“The whole thing is a really big gamble,” admits Nitti. “Who’s gonna be the next Gisele Bündchen? Down the road in two years, if I’m a nobody in modeling and I wasted all my college years trying to succeed, then it sucks. A lot of stuff you miss out on, but it’s all part of it I guess.”

 

What Keeps Her Going

But Nitti is stubborn, resolute. Not ignorant of reality, but perseveringly tenacious. She forgoes the late nights out, the Wednesday-night drinking, that second cheeseburger, all because she is determined to get somewhere with modeling.

“You’re getting paid to work with somebody new every day, to stand there and take pictures.” Mid-interview panic over, Nitti is giddy again. “If I can make money doing a living where I can be traveling all over the place when I’m done with college and not stuck in an office cubicle, I think that’s what keeps me going.”

And taking pictures isn’t all Nitti gets paid for, now that she’s signed on with STADJ Model/DJs, a company that recruits models, trains them to spin and unleashes them on the NYC club scene. Nitti’s spun at Lavo NY and the Avenue, along with a handful of other clubs. (I ask her how she can pick up yet another thing to do. She tells me she has cut back on other things. Then that laugh again. I let this DJ business slide.)

“My friends kind of hate me ‘cause I’m never around to…live the normal life of a 20-year-old.” Nitti is talking fast now. She’s adamant, “The fact that I have been in national magazines when I’m very new to modeling is a great thing, but at the same time I wanna be in Vogue, I wanna be in Sports Illustrated. I just want to be pushed even more. I don’t see what I’ve done as accomplishments. I see it as a starting point for doing more.”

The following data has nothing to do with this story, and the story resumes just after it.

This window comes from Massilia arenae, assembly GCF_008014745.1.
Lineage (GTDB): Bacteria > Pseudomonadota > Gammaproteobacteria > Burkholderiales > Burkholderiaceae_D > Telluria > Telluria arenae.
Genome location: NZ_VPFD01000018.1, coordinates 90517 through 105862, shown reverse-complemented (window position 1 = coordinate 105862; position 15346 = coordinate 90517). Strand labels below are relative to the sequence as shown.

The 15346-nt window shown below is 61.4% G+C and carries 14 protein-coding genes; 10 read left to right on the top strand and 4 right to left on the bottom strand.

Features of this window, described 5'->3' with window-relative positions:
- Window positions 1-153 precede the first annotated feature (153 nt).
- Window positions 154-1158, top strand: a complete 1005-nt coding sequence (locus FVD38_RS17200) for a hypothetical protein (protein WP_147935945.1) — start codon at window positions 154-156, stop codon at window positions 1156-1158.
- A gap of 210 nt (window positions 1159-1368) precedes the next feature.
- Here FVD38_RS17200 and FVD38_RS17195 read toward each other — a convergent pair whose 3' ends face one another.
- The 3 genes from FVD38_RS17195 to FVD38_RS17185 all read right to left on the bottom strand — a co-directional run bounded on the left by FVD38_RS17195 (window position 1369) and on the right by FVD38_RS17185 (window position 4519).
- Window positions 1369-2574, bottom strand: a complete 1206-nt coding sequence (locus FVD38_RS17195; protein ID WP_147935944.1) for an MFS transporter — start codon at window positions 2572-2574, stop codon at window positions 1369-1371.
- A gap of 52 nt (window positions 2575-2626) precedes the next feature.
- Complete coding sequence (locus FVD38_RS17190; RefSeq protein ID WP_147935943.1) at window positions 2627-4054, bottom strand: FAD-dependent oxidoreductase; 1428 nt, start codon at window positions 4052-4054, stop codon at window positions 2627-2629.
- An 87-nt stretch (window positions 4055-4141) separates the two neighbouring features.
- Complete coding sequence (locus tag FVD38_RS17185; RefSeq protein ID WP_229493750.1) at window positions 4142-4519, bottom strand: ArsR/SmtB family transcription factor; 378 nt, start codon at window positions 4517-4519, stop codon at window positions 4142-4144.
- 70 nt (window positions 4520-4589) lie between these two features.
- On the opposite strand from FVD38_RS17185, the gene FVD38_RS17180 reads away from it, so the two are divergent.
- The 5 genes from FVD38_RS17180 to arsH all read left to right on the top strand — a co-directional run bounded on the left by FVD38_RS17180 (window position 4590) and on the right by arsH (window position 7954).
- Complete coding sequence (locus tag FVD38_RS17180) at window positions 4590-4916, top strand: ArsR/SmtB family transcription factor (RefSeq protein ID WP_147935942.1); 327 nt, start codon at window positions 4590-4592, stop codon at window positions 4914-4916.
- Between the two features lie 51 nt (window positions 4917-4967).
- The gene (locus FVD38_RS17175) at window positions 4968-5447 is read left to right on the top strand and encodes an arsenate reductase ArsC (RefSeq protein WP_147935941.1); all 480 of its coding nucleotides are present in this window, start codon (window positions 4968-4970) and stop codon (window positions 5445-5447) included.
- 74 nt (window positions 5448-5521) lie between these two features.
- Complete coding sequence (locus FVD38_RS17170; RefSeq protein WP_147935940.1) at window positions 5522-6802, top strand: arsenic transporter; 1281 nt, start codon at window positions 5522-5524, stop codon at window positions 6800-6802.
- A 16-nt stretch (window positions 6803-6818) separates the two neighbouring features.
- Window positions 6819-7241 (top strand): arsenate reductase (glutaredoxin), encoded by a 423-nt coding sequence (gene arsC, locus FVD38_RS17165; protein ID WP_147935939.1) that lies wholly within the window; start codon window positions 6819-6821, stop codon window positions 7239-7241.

She relishes in the apparent impossibility of her lifestyle—the challenges, the constant juggling of various tasks and people—and finishes with another round of light laughter. I know this laugh. It’s the laugh of a girl unfazed by the attention she commands. It’s the laugh of a girl unquestionably in control of her future. 

 

Walk the Runway With Annemarie

At NYU you’re studying: I started out with history, but with all the modeling and the events I had to go to, I figured that media, culture and communication would pertain much more to what I’m doing.

Weirdest modeling job so far: I had to do a shoot for a romance book cover novel, with my boyfriend, because the other male model was sick.

Tricks of the trade: I always wear white eyeliner on my eyes, because the white eyeliner makes you look more awake. I always have ChapStick with me. And I always carry those oil-blotting pads.

What keeps her awake: I’ll drink coffee in the morning. My favorite thing from Starbucks is the mocha latte because I love chocolate.

Her role ‘models’: I really like Doutzen Kroes. She has a very womanly body. She’s not stick skinny. Tori Praver: she was discovered in a surfing competition because she was just wearing a bikini, and she became a big-time Sports Illustrated model. And she took what she learned in the modeling industry and started her own surf clothing/swimsuit line. She brought back something special from modeling.

 

College Magazine Staff